Italy is grappling with "a complete change of life" as citizens and visitors alike are confined to four walls amid the country's unprecedented, nationwide lockdown, says one Kiwi resident.
In a televised address to the nation on Tuesday, Prime Minister Giuseppe Conte announced severe restrictions on movement and travel as Italy battles a rampant outbreak of COVID-19.
As of Wednesday (NZT), Italy's death toll stands at 631 with 10,149 reported cases.
Now, a 60-million-strong population is effectively confined to their places of residence, including Kiwi Annabella Garwood.
"It's a complete change of life for me and for everybody else here," Garwood told Newshub.
The streets surrounding Garwood's apartment in the northern city of Riggio Emilia are deserted, locals only risking a step outside for essentials, work and emergencies.
"Some had scarves up to their face, their hands over their face... they'd [do] what they had to do and go straight home. It just felt like a ghost town," Garwood explained.
Schools and universities will remain closed until April 3. Sporting events have been suspended and all non-essential travel is prohibited. Employees are encouraged to take annual leave or work from home.
"I'm literally on a rollercoaster... I don't have control and I've just got to accept that," Garwood said.
Italy's outbreak of the novel coronavirus is worsening. Within two days 230 people have died from COVID-19, with more than 50 percent of the infected currently hospitalised.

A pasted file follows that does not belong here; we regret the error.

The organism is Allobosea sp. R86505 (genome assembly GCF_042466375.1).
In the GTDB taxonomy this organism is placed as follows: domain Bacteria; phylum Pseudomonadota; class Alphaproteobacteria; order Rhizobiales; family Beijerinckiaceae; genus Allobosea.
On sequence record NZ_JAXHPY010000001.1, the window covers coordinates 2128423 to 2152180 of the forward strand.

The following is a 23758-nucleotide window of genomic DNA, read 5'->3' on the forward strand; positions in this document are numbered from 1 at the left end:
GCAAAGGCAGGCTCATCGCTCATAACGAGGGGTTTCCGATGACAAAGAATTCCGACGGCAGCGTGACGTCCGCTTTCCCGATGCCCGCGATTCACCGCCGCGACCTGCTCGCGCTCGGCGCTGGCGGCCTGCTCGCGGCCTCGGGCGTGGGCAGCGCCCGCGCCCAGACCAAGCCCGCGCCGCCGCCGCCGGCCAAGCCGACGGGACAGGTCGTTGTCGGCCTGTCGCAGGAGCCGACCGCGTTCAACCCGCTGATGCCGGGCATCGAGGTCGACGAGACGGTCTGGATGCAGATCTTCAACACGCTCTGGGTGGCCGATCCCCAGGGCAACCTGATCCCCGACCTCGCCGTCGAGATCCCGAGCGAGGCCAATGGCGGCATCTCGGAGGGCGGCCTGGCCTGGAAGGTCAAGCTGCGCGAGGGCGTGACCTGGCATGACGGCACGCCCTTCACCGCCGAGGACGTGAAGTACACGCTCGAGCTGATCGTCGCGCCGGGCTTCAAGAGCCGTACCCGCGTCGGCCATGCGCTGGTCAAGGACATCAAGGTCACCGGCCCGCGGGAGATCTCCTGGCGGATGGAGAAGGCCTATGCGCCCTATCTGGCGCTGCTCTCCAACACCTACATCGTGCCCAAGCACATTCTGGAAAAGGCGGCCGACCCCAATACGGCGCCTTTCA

The healthcare system is struggling to keep up with the influx of patients, while escalating riots are exacerbating tensions. Inmates, provoked by the ban on visitors, continue to protest the prohibitions while their families fuel the violence outside of prison walls.
Holidaying New Zealanders Elinor Harper-Spiller and her partner can only leave their Rome hotel for medical or employment reasons.
Although permitted to travel to Florence as they originally planned, the couple will still be confined to a hotel.
"You can move hotel to hotel but not leave the hotel wherever you are," she told RNZ. "It's difficult for us to get information at the moment."
Joanne Gillespie, a teacher originally from Nelson who has resided in Italy for 20 years, has been working from home since schools were closed last week.
Gillespie's mother was admitted to hospital in New Zealand over the weekend.
"I can't even go to the next village without a certificate so I don't think they're going to let me fly home," she told RNZ.
"At the mass on Sunday morning, people were sitting some distance from each other... there was no hand-shaking, no kissing, no touching. We're all experimenting with different types of greetings that don't involve being close to people.
"It's hard for Italians not to go in for the double-cheek kiss - that's really difficult."
Garwood also worries that Italy's warm and passionate culture is being quashed by the stringent restrictions.
"Today was the first day in nearly a year since I've been here that I saw the heart of the Italian culture completely stripped away."